The little mermaid
by Marguerite Yourcenar
I got to know Marguerite Yourcenar through her short stories and novels. Between 1930 and 1961, Yourcenar wrote six plays, some of them straight off, others rewritten several times over the years. La Petite Sirène was commissioned by a friend who was an actor, set designer and organizer of lively soirées and who asked her to explore the theme of water.
The play is divided into three parts: the first is set at the bottom of the sea, the second on the shore and the last aboard a ship. At the end there is an imaginary flight. It is the story of an ascent, the ascent of a creature that abandons heaviness for lightness.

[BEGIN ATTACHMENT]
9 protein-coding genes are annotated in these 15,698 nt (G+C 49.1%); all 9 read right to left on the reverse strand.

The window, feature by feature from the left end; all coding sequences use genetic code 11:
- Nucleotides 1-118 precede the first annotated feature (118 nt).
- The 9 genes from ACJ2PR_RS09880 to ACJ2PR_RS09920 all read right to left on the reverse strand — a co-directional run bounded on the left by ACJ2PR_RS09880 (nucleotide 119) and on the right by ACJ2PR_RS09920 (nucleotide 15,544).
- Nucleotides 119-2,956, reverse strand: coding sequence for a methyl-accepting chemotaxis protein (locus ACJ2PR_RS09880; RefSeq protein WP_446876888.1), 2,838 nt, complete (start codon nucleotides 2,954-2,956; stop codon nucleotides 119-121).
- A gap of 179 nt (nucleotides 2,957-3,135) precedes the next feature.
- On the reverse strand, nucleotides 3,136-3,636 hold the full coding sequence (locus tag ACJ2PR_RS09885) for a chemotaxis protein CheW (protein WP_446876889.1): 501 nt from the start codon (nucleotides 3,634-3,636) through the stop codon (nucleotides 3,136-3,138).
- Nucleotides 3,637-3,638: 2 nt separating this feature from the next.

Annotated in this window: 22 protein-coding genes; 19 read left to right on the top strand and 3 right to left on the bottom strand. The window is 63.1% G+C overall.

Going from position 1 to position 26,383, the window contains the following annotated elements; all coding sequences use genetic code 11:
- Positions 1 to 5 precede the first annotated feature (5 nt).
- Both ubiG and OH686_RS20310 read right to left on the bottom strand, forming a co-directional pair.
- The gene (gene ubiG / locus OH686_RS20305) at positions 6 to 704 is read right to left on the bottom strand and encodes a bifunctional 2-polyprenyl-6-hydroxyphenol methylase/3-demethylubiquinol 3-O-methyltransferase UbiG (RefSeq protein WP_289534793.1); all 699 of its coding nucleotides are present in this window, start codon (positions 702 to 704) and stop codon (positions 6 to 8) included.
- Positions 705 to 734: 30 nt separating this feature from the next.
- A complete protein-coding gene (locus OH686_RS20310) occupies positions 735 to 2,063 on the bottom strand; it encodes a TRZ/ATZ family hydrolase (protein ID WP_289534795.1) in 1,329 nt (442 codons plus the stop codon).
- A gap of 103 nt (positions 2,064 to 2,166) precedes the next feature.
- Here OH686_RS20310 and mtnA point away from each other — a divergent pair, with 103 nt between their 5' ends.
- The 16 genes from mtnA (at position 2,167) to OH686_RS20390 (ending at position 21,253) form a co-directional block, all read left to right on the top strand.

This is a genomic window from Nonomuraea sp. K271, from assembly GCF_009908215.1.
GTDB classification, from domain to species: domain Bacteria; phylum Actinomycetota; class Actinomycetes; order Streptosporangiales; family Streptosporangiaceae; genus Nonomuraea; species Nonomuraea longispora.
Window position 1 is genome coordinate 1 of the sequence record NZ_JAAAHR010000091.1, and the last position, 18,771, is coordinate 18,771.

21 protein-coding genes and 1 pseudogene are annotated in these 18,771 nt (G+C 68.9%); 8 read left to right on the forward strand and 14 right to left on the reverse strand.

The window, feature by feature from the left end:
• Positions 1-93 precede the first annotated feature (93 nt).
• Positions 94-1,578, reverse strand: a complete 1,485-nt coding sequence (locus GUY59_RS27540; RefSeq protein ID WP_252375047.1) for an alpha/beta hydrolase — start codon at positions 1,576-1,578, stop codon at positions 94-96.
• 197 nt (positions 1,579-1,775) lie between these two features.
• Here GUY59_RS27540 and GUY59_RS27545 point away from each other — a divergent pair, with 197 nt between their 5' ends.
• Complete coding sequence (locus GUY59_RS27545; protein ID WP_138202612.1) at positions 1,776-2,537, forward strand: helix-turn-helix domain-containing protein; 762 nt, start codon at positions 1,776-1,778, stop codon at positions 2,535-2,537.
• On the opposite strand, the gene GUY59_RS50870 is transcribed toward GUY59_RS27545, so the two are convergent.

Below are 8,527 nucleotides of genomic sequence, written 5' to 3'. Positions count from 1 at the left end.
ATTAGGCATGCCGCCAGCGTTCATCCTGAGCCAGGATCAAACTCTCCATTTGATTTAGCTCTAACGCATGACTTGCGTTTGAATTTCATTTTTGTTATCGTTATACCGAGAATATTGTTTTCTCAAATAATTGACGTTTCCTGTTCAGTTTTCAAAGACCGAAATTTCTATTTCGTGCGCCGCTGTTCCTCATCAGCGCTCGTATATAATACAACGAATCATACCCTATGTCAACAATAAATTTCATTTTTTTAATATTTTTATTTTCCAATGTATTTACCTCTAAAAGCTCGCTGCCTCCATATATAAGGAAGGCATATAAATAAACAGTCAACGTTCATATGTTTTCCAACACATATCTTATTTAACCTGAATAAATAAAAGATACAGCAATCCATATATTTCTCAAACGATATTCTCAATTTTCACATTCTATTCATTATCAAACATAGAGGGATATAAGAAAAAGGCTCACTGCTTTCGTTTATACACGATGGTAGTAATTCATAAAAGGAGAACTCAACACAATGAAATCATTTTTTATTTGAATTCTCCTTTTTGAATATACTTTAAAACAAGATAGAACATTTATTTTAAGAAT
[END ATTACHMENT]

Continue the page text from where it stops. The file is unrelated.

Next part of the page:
Yourcenar’s characters reflect the themes dear to their creator. The fates that they meet expose them to all the tragedy of existence, as well as its comedy (as in Greek drama). Everyone will be surprised by the unforeseeable and unforeseen course that things take, revealing how vain and futile are our attempts at planning and interpreting. Everything turns out differently from how we imagine it. Life is elusive. All things change. And there is, in them, a tendency toward lightness, toward a going beyond the game in which we are caught up. Marguerite Yourcenar also tells us that, to get inside a person, to understand her, you have to listen to her voice...